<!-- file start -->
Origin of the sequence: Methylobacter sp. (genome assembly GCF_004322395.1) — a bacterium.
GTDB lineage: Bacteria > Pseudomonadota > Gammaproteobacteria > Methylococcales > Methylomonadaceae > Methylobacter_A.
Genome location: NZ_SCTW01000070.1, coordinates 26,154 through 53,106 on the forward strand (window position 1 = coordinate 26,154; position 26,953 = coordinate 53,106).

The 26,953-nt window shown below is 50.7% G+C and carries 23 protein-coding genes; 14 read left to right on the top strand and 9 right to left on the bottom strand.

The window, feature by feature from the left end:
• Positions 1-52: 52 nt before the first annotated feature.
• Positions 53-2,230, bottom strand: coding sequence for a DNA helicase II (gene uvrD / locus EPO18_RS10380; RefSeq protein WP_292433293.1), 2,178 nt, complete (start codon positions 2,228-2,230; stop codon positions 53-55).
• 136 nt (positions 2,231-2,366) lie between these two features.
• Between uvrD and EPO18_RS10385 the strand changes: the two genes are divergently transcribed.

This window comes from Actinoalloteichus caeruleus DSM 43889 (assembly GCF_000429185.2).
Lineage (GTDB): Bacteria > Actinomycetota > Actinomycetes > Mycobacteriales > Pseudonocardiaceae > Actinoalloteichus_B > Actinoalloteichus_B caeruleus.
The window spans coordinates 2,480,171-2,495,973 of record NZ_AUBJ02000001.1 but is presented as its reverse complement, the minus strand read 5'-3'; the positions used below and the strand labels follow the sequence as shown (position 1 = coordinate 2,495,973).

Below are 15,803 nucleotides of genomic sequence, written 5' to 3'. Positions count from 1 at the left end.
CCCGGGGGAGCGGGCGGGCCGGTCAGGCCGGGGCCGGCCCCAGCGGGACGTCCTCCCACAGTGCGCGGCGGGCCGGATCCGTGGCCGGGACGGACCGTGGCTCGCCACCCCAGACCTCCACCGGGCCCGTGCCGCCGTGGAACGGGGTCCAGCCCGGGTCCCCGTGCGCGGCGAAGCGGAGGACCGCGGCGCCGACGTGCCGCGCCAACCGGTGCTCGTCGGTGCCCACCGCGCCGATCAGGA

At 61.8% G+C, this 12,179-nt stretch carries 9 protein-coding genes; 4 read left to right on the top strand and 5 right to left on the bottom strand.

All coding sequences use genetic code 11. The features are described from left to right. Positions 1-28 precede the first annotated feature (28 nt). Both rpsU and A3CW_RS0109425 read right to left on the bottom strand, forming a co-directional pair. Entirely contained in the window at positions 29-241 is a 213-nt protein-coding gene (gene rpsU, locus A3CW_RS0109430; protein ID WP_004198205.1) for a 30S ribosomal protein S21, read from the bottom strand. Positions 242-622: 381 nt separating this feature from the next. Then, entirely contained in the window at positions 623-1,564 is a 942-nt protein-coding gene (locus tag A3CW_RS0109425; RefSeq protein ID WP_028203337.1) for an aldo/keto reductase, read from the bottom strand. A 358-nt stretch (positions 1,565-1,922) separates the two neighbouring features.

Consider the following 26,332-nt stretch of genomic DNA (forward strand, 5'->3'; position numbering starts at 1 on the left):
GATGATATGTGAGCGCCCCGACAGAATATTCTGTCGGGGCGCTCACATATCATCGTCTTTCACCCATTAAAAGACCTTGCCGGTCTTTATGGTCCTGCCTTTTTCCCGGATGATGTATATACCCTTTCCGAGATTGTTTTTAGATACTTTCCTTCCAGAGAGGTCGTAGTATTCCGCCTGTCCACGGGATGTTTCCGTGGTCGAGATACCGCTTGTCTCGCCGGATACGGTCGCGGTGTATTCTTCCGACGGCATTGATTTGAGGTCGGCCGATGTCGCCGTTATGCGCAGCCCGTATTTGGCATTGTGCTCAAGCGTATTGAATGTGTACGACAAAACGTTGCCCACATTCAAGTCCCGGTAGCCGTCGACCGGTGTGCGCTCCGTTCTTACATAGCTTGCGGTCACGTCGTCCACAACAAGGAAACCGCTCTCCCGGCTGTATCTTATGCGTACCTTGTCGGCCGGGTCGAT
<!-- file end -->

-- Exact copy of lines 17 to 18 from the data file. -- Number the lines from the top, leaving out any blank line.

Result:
Consider the following 26,332-nt stretch of genomic DNA (forward strand, 5'->3'; position numbering starts at 1 on the left):
GATGATATGTGAGCGCCCCGACAGAATATTCTGTCGGGGCGCTCACATATCATCGTCTTTCACCCATTAAAAGACCTTGCCGGTCTTTATGGTCCTGCCTTTTTCCCGGATGATGTATATACCCTTTCCGAGATTGTTTTTAGATACTTTCCTTCCAGAGAGGTCGTAGTATTCCGCCTGTCCACGGGATGTTTCCGTGGTCGAGATACCGCTTGTCTCGCCGGATACGGTCGCGGTGTATTCTTCCGACGGCATTGATTTGAGGTCGGCCGATGTCGCCGTTATGCGCAGCCCGTATTTGGCATTGTGCTCAAGCGTATTGAATGTGTACGACAAAACGTTGCCCACATTCAAGTCCCGGTAGCCGTCGACCGGTGTGCGCTCCGTTCTTACATAGCTTGCGGTCACGTCGTCCACAACAAGGAAACCGCTCTCCCGGCTGTATCTTATGCGTACCTTGTCGGCCGGGTCGAT